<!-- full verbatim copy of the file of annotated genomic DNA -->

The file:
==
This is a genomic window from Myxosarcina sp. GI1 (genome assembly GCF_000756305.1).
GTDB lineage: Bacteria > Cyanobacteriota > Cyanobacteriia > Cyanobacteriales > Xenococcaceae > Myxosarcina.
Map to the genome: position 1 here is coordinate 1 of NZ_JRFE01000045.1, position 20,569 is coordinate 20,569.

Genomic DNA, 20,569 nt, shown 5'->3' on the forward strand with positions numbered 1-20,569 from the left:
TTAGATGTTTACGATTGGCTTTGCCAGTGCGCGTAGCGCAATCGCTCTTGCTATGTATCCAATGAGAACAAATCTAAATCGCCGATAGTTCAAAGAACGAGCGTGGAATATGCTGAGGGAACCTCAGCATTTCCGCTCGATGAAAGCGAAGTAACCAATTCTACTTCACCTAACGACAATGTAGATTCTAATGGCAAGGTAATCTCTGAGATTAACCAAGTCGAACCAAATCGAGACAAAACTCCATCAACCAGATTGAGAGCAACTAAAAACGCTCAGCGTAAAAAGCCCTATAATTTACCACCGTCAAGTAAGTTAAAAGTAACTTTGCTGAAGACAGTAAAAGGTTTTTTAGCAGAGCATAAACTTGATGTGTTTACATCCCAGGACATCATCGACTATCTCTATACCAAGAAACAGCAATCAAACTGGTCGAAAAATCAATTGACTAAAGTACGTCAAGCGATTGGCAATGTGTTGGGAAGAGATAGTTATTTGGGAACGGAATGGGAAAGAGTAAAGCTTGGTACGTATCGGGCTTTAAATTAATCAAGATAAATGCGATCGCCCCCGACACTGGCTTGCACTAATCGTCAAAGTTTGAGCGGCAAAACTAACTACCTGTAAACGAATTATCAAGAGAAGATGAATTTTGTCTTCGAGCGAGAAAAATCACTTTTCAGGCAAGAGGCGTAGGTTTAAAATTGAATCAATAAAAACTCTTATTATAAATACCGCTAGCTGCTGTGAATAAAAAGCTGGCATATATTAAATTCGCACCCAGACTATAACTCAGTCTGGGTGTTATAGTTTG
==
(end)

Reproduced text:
This is a genomic window from Myxosarcina sp. GI1 (genome assembly GCF_000756305.1).
GTDB lineage: Bacteria > Cyanobacteriota > Cyanobacteriia > Cyanobacteriales > Xenococcaceae > Myxosarcina.
Map to the genome: position 1 here is coordinate 1 of NZ_JRFE01000045.1, position 20,569 is coordinate 20,569.

Genomic DNA, 20,569 nt, shown 5'->3' on the forward strand with positions numbered 1-20,569 from the left:
TTAGATGTTTACGATTGGCTTTGCCAGTGCGCGTAGCGCAATCGCTCTTGCTATGTATCCAATGAGAACAAATCTAAATCGCCGATAGTTCAAAGAACGAGCGTGGAATATGCTGAGGGAACCTCAGCATTTCCGCTCGATGAAAGCGAAGTAACCAATTCTACTTCACCTAACGACAATGTAGATTCTAATGGCAAGGTAATCTCTGAGATTAACCAAGTCGAACCAAATCGAGACAAAACTCCATCAACCAGATTGAGAGCAACTAAAAACGCTCAGCGTAAAAAGCCCTATAATTTACCACCGTCAAGTAAGTTAAAAGTAACTTTGCTGAAGACAGTAAAAGGTTTTTTAGCAGAGCATAAACTTGATGTGTTTACATCCCAGGACATCATCGACTATCTCTATACCAAGAAACAGCAATCAAACTGGTCGAAAAATCAATTGACTAAAGTACGTCAAGCGATTGGCAATGTGTTGGGAAGAGATAGTTATTTGGGAACGGAATGGGAAAGAGTAAAGCTTGGTACGTATCGGGCTTTAAATTAATCAAGATAAATGCGATCGCCCCCGACACTGGCTTGCACTAATCGTCAAAGTTTGAGCGGCAAAACTAACTACCTGTAAACGAATTATCAAGAGAAGATGAATTTTGTCTTCGAGCGAGAAAAATCACTTTTCAGGCAAGAGGCGTAGGTTTAAAATTGAATCAATAAAAACTCTTATTATAAATACCGCTAGCTGCTGTGAATAAAAAGCTGGCATATATTAAATTCGCACCCAGACTATAACTCAGTCTGGGTGTTATAGTTTG